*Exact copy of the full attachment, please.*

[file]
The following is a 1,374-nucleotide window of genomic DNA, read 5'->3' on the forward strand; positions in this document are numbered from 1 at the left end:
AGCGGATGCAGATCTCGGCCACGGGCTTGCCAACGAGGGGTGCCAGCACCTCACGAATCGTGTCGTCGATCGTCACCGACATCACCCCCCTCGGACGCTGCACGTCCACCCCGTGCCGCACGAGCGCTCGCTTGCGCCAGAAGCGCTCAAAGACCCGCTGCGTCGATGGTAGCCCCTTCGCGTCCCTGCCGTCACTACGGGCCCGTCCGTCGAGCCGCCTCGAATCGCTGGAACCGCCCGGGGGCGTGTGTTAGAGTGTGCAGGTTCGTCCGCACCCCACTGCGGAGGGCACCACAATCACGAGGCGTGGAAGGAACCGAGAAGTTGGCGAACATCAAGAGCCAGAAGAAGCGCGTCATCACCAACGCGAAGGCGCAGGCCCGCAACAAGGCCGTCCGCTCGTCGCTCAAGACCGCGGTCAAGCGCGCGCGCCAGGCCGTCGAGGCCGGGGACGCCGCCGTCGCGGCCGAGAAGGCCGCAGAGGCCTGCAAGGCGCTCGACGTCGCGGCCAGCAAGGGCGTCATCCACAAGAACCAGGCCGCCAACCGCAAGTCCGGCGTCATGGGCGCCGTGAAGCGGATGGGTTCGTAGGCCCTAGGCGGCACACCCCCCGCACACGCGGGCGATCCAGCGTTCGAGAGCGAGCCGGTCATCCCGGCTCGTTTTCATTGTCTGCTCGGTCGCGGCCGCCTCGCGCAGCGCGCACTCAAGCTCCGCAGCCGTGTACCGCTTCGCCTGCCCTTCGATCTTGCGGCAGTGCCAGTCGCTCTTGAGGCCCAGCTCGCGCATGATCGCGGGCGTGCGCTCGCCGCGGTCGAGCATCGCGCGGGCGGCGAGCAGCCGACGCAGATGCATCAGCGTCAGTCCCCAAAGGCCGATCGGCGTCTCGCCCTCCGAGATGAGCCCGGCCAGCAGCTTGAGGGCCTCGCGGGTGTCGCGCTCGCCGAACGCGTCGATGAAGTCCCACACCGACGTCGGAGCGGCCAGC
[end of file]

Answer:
The following is a 1,374-nucleotide window of genomic DNA, read 5'->3' on the forward strand; positions in this document are numbered from 1 at the left end:
AGCGGATGCAGATCTCGGCCACGGGCTTGCCAACGAGGGGTGCCAGCACCTCACGAATCGTGTCGTCGATCGTCACCGACATCACCCCCCTCGGACGCTGCACGTCCACCCCGTGCCGCACGAGCGCTCGCTTGCGCCAGAAGCGCTCAAAGACCCGCTGCGTCGATGGTAGCCCCTTCGCGTCCCTGCCGTCACTACGGGCCCGTCCGTCGAGCCGCCTCGAATCGCTGGAACCGCCCGGGGGCGTGTGTTAGAGTGTGCAGGTTCGTCCGCACCCCACTGCGGAGGGCACCACAATCACGAGGCGTGGAAGGAACCGAGAAGTTGGCGAACATCAAGAGCCAGAAGAAGCGCGTCATCACCAACGCGAAGGCGCAGGCCCGCAACAAGGCCGTCCGCTCGTCGCTCAAGACCGCGGTCAAGCGCGCGCGCCAGGCCGTCGAGGCCGGGGACGCCGCCGTCGCGGCCGAGAAGGCCGCAGAGGCCTGCAAGGCGCTCGACGTCGCGGCCAGCAAGGGCGTCATCCACAAGAACCAGGCCGCCAACCGCAAGTCCGGCGTCATGGGCGCCGTGAAGCGGATGGGTTCGTAGGCCCTAGGCGGCACACCCCCCGCACACGCGGGCGATCCAGCGTTCGAGAGCGAGCCGGTCATCCCGGCTCGTTTTCATTGTCTGCTCGGTCGCGGCCGCCTCGCGCAGCGCGCACTCAAGCTCCGCAGCCGTGTACCGCTTCGCCTGCCCTTCGATCTTGCGGCAGTGCCAGTCGCTCTTGAGGCCCAGCTCGCGCATGATCGCGGGCGTGCGCTCGCCGCGGTCGAGCATCGCGCGGGCGGCGAGCAGCCGACGCAGATGCATCAGCGTCAGTCCCCAAAGGCCGATCGGCGTCTCGCCCTCCGAGATGAGCCCGGCCAGCAGCTTGAGGGCCTCGCGGGTGTCGCGCTCGCCGAACGCGTCGATGAAGTCCCACACCGACGTCGGAGCGGCCAGC